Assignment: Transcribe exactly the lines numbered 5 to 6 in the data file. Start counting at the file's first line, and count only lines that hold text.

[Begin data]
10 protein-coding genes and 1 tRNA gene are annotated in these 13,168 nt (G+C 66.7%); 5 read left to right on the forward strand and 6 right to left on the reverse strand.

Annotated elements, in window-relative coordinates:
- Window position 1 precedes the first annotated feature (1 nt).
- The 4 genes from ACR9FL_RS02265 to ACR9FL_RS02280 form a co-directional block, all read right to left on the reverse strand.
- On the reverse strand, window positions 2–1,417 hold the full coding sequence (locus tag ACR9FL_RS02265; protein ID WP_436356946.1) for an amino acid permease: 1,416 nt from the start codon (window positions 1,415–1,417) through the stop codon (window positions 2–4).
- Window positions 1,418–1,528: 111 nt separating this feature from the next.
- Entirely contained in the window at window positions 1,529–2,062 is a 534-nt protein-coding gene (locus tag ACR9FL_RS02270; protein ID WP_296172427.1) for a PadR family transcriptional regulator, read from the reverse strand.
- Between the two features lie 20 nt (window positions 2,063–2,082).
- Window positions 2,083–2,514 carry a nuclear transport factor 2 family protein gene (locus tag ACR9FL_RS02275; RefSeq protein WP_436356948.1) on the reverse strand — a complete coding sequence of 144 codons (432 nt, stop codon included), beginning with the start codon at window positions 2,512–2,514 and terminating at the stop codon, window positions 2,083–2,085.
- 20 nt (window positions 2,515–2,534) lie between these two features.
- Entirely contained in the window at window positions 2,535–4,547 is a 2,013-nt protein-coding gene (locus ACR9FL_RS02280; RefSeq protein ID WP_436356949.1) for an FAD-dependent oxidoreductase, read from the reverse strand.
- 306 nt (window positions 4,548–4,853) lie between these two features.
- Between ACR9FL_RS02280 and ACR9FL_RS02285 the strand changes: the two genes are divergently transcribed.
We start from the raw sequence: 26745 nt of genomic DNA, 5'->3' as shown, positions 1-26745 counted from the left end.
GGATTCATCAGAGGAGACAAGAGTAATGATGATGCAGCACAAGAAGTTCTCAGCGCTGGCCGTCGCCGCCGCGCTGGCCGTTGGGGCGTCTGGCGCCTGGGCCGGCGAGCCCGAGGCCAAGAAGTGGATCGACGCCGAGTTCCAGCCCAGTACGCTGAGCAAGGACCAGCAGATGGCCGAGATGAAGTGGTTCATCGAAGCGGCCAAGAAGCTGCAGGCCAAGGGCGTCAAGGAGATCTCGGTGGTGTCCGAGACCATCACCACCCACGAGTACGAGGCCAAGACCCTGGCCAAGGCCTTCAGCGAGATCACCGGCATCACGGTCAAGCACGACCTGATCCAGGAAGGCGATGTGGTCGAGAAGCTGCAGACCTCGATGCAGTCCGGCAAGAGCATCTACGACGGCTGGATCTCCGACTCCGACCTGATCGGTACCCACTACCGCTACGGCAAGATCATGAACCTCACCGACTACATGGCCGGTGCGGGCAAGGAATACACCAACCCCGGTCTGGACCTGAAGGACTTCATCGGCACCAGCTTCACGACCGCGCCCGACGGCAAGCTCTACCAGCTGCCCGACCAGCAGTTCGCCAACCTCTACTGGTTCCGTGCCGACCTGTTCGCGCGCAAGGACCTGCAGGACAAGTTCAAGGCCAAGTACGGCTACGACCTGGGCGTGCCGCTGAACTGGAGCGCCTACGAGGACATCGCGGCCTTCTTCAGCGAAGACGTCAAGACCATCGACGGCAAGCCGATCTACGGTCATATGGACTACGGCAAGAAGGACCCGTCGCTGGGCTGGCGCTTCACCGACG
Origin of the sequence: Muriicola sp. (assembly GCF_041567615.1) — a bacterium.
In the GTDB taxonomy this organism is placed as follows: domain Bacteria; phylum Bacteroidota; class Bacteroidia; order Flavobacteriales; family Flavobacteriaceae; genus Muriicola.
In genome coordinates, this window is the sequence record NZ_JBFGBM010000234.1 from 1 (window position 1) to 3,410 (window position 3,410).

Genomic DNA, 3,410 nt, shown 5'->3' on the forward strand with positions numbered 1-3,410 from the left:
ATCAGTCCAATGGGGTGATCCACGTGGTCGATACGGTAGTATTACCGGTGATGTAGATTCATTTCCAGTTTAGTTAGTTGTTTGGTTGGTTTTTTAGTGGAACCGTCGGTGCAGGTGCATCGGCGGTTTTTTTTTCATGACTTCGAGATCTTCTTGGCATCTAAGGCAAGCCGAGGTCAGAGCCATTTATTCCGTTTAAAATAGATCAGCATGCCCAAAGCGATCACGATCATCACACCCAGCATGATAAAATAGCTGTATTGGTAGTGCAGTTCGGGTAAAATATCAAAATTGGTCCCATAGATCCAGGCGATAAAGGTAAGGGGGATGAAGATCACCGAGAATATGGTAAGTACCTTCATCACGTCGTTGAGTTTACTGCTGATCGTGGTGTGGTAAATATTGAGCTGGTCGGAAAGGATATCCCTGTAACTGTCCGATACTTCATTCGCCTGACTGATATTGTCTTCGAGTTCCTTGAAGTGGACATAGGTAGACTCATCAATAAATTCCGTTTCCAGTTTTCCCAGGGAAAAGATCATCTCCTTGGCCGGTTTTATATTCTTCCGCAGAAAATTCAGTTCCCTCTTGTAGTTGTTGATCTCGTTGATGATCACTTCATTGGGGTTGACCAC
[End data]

- On the reverse strand, window positions 2–1,417 hold the full coding sequence (locus tag ACR9FL_RS02265; protein ID WP_436356946.1) for an amino acid permease: 1,416 nt from the start codon (window positions 1,415–1,417) through the stop codon (window positions 2–4).
- Window positions 1,418–1,528: 111 nt separating this feature from the next.